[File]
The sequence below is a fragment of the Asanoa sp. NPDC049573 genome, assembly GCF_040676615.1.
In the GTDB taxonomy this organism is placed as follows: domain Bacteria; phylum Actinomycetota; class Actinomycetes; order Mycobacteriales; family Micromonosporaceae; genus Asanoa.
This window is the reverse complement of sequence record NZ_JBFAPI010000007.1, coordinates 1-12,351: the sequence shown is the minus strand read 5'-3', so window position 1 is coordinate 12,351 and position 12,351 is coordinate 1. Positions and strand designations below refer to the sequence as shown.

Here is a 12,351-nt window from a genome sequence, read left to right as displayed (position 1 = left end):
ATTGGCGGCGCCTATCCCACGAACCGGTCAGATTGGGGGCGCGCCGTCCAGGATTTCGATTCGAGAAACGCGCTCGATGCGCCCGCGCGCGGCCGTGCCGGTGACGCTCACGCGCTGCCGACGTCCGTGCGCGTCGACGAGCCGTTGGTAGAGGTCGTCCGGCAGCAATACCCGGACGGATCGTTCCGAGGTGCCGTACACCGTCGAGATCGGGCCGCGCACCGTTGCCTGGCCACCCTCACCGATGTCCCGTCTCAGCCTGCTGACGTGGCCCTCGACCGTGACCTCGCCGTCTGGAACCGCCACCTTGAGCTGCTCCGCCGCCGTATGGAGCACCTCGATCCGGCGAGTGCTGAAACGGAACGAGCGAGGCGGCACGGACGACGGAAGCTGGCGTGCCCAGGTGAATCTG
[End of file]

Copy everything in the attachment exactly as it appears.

The sequence below is a fragment of the Asanoa sp. NPDC049573 genome, assembly GCF_040676615.1.
In the GTDB taxonomy this organism is placed as follows: domain Bacteria; phylum Actinomycetota; class Actinomycetes; order Mycobacteriales; family Micromonosporaceae; genus Asanoa.
This window is the reverse complement of sequence record NZ_JBFAPI010000007.1, coordinates 1-12,351: the sequence shown is the minus strand read 5'-3', so window position 1 is coordinate 12,351 and position 12,351 is coordinate 1. Positions and strand designations below refer to the sequence as shown.

Here is a 12,351-nt window from a genome sequence, read left to right as displayed (position 1 = left end):
ATTGGCGGCGCCTATCCCACGAACCGGTCAGATTGGGGGCGCGCCGTCCAGGATTTCGATTCGAGAAACGCGCTCGATGCGCCCGCGCGCGGCCGTGCCGGTGACGCTCACGCGCTGCCGACGTCCGTGCGCGTCGACGAGCCGTTGGTAGAGGTCGTCCGGCAGCAATACCCGGACGGATCGTTCCGAGGTGCCGTACACCGTCGAGATCGGGCCGCGCACCGTTGCCTGGCCACCCTCACCGATGTCCCGTCTCAGCCTGCTGACGTGGCCCTCGACCGTGACCTCGCCGTCTGGAACCGCCACCTTGAGCTGCTCCGCCGCCGTATGGAGCACCTCGATCCGGCGAGTGCTGAAACGGAACGAGCGAGGCGGCACGGACGACGGAAGCTGGCGTGCCCAGGTGAATCTG